WHAT’S OUR FINAL ANSWER?
Both of these all-new, 60-inch sport
UTVs are viable alternatives to the more expensive and heavier 1000s. The Polaris RZR S 900 EPS has better power, handling, brakes and creature comforts than the Arctic Cat, while the Wildcat Sport 700 LTD-EPS has better ride quality and full-time 4WD for extreme conditions. It’s lighter and flies better in the dunes too. The S 900 EPS is $800 more than the Wildcat Sport 700 LTD, but the extra power and comfort are worth it. The results of the King of the Hammers UTV race prove both are capable platforms in the hands of skilled pilots.

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SPECS
ARCTIC CAT WILDCAT SPORT 700 POLARIS RZR S 900
ENGINE/TRANSMISSION
Engine type ……….. Liquid-cooled, 8-valve, DOHC I-twin …………………… Liquid-cooled, 8-valve, DOHC 4-stroke twin
Displacement ………………………………………….700cc …………………………………………………………………. 875cc
Bore x stroke …………………………76.9mm x 75.3mm …………………………………………….. 93mm x 64.4mm (x2)
Compression ratio …………………………………….. 10:1 ………………………………………………………………….10.6:1
Lubrication system …………………………….. Wet sump ……………………………………………………………. Wet sump
Additional cooling ………………………………………… Fan ………………………………………………………………..Auto fan
Carburetion ………………………………………. 40mm EFI …………………………………………… 46mm EFI throttle body
Starting/back-up ………………………………Electric/none ………………………………………………………… Electric/none
Starting procedure ………………….Turn key to the right ………………………………………………….Turn ignition switch
Air filter:
Type ……………………………………………..Paper pleat …………………………………………………………… Paper pleat
Access …………………….. Undo 5 clips, remove cover …………….. Tool-less, remove engine panel & undo 2 straps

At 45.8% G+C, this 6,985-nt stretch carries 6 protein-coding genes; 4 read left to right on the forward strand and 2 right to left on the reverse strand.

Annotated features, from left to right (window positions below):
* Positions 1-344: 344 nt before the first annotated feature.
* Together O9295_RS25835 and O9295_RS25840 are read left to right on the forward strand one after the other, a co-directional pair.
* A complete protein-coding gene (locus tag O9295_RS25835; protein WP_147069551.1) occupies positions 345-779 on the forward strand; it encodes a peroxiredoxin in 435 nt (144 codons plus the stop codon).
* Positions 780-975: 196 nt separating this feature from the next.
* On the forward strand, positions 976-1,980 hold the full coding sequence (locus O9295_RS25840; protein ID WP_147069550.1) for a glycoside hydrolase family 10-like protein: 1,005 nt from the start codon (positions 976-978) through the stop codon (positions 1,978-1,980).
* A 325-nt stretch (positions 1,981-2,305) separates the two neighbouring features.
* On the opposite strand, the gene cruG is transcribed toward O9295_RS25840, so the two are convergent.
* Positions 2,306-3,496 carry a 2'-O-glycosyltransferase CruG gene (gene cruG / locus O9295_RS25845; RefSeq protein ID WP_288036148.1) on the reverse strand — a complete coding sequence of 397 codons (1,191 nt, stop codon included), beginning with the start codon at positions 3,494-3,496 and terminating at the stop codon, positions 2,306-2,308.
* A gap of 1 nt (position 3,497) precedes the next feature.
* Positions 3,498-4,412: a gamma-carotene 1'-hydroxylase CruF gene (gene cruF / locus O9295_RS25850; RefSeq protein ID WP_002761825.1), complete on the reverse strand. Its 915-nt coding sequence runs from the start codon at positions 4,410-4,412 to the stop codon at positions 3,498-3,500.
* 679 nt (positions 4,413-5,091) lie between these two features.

Transmission ………..Dual-range CVT w/ reverse & EBS ……………………………………….. Dual-range CVT w/ reverse
Reverse procedure………… Move range selector to “R” ………………………………………..Move range selector to “R”
Drive system ………… Selectable 2WD/4WD w/diff-lock ……………………….. Selectable 2WD/4WD w/ auto diff-lock
Final drives ……………………………………………. Shafts …………………………………………………………………. Shafts
DIMENSIONS/CAPACITIES/WEIGHTS
Fuel capacity ………………………………………… 7.4 gal. ……………………………………………………………….. 9.5 gal.
Wheelbase ……………………………………………… 84.6” …………………………………………………………………….. 79”
Overall length/width/height ……………110.5”/60”/64.3” ……………………………………………………… 106”/60”/71.5”
Ground clearance ………………………………………… 13” ………………………………………………………………….. 12.5”
Claimed dry weight ………………………………..1074 lb. ……………………………………………………………….1228 lb.
Bed weight limit…………………………………….. 300 lb. ………………………………………………………………… 300 lb.
Hitch ……………………………………………….2” receiver ……………………………………………………………………….No
Towing limit………………………………………….1500 lb. …………………………………………………………………….. N/A
ROLLING CHASSIS
Frame ………………………………………………Steel tube ……………………………………………………..Steel round tube
Suspension/wheel travel:
Front …….. Dual A-arm w/ hi-lo comp., reb., prel. adj. …… Dual A-arm w/ prel., comp.-adj. Fox 2.0 shocks/12.25”
shocks/12.2”
Rear ………….IRS A-arm w/ hi-lo comp./reb./prel.-adj. IRS Trailing-arms w/ prel., comp.-adj. Fox 2.0 shocks/13.2”
shocks/12.6”
Brakes/actuation:
Front ………………………….. Hydraulic discs/left pedal …………………………………….Hydraulic discs/left-side pedal
Rear ………………………… Hydraulic discs/right pedal …………………………………….Hydraulic discs/left-side pedal
Parking ……………………………………………………..N/A ……………………………………………………..Lever on console
Steering …………………..EPS, rack & pinion w/tilt wheel …………………………………………………………………….. N/A
Tires:
Front ………………………AT26x8-12 Carlisle Trail Pro ……………………………..AT 27×9-12 GBC Dirt Commander
Rear ……………………..AT26x10-12 Carlisle Trail Pro …………………………….AT 27×12-12 GBC Dirt Commander
ELECTRICAL
DC outlet …………………………………………….. Console ……………………………………………………………….. Console
Lighting:
Front …………………………………2 halogen headlights …………………………………..2 LED 55/60W hi/lo headlights
Rear …………………………… Dual LED brake/tail lights …………………………………………. Dual LED brake/tail lights
DETAILS
Instrumentation ….. Speed/odo/trip/hour/rpm/fuel/gear/ …………Speed/odo/trip/hour/rpm/fuel/gear/clock/2WD-4WD
clock/2WD-4WD
Colors ………………………. Matte Black, White Metallic ……….White Lightning, EPS Havasu Red Pearl, Black Pearl,
Ti Matte Metallic
Minimum recommended operator age ……………….. 16 ……………………………………………………………………….16
Suggested retail price ……….. $13,399; XT, $13,999; …………………………………………..$14,699; EPS, $16,499
……………………………………………LTD EPS, $15,699
Contact ……………………. Arctic Cat, (218) 681-8558 …………………………………………….Polaris, (800) POLARIS